Tagged: boundaryconditions, meshing, modalanalysis, naturalfrequency, spring


June 16, 2021 at 6:42 pmahmadsamih1Subscriber
i am doing my project using a multi leaf spring. I have done modal analysis to obtain the natural frequency, and i also have done an accurate theoretical calculation to find the natural frequency for first four modes. my issue is that the percentage of difference is very high when i compare theoretical results to FEM ansys results. I am not sure what causes the high percentage difference. i have followed the boundary conditions exactly. but cant get less than 10% percentage of difference most is 30% and more. what might affect my FEM simulation results. for meshing i have done sizing only at 7.5mm

June 16, 2021 at 9:48 pmpeteroznewmanSubscriberWhat is the source for this theoretical calculation?
Why do you think it is accurate?
What simplifying assumptions did it make?
How did you model the multileaf spring in ANSYS?
Is each leaf free to slide on the adjacent leaf or are the leaves bonded together?
Are the leaves modeled with shell elements or solid elements?
Are the elements linear or quadratic?
If the leaves are modeled with solid elements, how many elements are across the thickness?
Please insert some images into your reply.

June 17, 2021 at 7:19 amahmadsamih1Subscriber1) source is based on an article where they did theoretical/ ansys simulation for leaf spring. and the percentage of difference is less than 10% for first 3 natural frequency (fixed ends)
2) using Euler's equation to find the natural frequency
3) i have modeled the leaf spring using solidworks my leaf spring consists of 10 leaves so i modeled each leaf separately and then did assembly, then saved as .IGES
4) the connections are bonded between each leaf
5) solid elements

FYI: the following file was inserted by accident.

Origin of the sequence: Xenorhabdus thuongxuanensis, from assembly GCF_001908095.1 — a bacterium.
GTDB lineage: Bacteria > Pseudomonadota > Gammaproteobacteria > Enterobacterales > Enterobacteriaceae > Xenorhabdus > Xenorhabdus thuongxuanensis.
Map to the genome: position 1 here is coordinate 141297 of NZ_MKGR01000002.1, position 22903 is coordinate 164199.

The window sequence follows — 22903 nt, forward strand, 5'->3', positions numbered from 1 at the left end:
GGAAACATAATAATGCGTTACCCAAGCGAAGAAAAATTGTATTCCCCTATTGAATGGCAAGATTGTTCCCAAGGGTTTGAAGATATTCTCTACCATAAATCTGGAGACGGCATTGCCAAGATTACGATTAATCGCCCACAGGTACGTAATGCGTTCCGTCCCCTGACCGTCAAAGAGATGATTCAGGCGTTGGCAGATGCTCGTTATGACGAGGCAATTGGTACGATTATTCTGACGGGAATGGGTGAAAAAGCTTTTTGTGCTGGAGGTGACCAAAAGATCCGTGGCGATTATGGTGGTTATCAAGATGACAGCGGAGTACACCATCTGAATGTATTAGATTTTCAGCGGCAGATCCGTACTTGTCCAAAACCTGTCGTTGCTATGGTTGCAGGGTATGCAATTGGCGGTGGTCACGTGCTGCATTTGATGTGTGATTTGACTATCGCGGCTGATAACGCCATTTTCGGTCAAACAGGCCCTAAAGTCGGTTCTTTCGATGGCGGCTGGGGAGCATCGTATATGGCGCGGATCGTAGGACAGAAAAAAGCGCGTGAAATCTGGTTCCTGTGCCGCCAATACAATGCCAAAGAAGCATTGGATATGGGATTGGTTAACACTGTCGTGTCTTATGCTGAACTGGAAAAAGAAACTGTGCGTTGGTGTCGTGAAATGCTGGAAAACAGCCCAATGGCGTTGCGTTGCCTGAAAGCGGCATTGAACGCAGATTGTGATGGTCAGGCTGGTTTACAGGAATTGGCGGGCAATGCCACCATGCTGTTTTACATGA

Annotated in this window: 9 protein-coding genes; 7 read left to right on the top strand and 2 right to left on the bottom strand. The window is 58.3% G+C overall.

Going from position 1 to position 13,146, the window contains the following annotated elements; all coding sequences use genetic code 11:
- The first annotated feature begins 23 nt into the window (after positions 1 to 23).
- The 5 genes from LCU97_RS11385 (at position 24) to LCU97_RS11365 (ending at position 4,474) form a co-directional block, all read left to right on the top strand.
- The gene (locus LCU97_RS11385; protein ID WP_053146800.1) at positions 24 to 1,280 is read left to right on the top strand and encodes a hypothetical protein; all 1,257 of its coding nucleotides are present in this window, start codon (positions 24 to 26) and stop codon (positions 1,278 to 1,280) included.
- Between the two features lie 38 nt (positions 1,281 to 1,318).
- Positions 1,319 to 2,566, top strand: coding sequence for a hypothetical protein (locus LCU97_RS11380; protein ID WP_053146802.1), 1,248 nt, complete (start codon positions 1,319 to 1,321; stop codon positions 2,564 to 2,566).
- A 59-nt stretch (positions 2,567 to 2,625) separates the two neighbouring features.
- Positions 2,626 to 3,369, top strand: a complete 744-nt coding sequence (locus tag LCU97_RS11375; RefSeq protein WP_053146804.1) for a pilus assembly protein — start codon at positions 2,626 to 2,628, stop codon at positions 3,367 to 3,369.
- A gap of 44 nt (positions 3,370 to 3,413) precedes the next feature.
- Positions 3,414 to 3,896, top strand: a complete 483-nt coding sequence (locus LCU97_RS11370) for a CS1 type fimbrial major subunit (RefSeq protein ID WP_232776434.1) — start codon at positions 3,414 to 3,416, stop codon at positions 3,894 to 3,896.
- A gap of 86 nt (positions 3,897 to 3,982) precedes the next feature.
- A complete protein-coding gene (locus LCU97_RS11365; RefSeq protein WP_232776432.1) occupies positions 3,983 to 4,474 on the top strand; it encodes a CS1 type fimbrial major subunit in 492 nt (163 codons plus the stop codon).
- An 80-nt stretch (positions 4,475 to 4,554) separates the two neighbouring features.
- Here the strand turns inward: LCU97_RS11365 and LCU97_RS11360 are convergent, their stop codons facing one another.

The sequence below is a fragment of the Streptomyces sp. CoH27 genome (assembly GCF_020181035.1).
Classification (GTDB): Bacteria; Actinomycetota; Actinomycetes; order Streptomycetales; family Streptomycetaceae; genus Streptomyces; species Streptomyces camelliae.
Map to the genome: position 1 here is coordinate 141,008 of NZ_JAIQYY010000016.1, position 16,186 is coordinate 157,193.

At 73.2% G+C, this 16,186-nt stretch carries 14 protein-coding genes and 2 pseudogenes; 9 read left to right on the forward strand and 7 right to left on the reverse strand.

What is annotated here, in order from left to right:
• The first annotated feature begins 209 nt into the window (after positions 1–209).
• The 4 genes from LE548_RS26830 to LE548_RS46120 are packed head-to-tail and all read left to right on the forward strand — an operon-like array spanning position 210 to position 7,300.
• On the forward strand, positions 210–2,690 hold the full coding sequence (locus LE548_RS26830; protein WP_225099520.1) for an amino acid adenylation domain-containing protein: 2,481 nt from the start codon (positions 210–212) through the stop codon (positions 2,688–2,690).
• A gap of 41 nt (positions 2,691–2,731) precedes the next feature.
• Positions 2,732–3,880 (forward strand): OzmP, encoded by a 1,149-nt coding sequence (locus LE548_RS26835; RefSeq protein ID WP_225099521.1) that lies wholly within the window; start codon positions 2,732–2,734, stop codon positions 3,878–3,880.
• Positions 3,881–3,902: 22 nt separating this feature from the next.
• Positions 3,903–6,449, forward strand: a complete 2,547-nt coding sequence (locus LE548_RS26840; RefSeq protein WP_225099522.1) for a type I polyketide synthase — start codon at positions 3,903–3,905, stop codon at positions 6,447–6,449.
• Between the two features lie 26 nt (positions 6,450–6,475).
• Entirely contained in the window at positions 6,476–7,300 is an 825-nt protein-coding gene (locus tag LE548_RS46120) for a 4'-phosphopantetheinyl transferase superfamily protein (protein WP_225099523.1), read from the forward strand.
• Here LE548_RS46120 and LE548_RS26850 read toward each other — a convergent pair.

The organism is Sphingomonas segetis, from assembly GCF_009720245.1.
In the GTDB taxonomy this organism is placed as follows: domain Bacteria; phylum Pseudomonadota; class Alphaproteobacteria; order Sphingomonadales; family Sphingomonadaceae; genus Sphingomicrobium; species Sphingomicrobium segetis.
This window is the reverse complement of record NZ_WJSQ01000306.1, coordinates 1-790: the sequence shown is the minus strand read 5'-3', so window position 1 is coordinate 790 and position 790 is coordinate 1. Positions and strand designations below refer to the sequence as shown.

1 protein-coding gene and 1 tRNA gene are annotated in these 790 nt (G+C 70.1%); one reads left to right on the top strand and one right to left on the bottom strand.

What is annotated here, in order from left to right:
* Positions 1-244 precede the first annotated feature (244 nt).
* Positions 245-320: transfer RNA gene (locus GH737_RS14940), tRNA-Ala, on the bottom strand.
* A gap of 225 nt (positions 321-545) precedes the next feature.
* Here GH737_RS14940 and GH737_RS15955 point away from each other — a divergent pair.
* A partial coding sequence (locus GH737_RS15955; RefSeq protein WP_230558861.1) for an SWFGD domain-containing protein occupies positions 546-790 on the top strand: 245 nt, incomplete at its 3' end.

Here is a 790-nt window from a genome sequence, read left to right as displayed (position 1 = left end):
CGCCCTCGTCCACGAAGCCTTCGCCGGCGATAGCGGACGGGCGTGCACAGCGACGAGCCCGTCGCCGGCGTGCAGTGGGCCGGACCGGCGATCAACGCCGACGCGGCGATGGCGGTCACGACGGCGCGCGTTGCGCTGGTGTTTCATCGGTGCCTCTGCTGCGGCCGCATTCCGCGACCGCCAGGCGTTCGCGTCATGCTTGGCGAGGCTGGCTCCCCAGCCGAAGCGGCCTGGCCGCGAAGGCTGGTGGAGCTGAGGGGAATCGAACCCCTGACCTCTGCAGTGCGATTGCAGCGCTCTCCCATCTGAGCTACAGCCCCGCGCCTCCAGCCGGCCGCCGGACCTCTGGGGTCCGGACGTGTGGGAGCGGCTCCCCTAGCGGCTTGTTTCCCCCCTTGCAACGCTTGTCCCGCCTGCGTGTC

6) neither
7) i dont know how many elements
i am using ansys student version and i am not that advanced when it comes to meshing
below is the formula used, model, meshing, results
based on theoretical calculation results of natural frequency is f1 = 90.9Hz, f2 = 250.4 Hz, f3 = 491 Hz
thank you

June 17, 2021 at 7:35 amErik KostsonAnsys EmployeeHI
I am not convinced that the theoretical calculation is comparable since it must have some simplifications (try to see what these are).
The comparisons and validations of the FEA results, should be done against experimental modal measurements on this structure.
All the best
Erik

June 17, 2021 at 10:01 amahmadsamih1Subscribernoted Mr. Erik thank you

June 17, 2021 at 11:57 ampeteroznewmanSubscriberI agree with both points Erik made.
Comparing a theoretical equation result with an FEA result is useful, but you have to consider the fact that the equation contains simplifying assumptions. For example, an FEA solid model is computing shear deformation while an EulerBernoulli Beam equation ignores shear deformation. A physical beam in an experiment has shear deformation but for long slender beams in bending, the shear deformation is negligible.
The link below is to a project done by a student who compared the Euler beam vibration results to his own FEA code. I suggest you build an ANSYS model that matches one of the configurations in this paper to see if your Modal analysis gives results closer to the equations and results in this paper.
https://www.researchgate.net/publication/304123808_Determination_of_Natural_Frequency_of_Euler's_Beams_Using_Analytical_and_Finite_Element_Method

June 18, 2021 at 7:13 amRameez_ul_HaqSubscriber, EulerBernoulli beam theory also has an assumption that the crosssections along the beam always remain perpendicular to the neutral axis. But in reality, there are no crosssections of any beam. So what is the importance of this assumption?

June 18, 2021 at 3:44 pmpeteroznewmanSubscriberCross sections perpendicular to the neutral axis can be physically drawn on the side of a straight beam with a pencil. The more modern approach would be to spray a pattern of dots on the side surface. When a short stubby beam has a load applied, it can be observed and measured that the lines that used to be perpendicular are no longer perpendicular due to the deformation of material in the beam.
In an FEA model with nice square hex elements, the nodes can be arrayed along the neutral axis and along lines perpendicular to that. When the deformed shape is plotted in a nonlinear analysis with large deflection on, it can be observed and measured that the lines that used to be perpendicular are no longer perpendicular.
https://structville.com/2017/07/solvedexamplesonsheardeformationofonespanbeamsusingvirtualworkmethod.html

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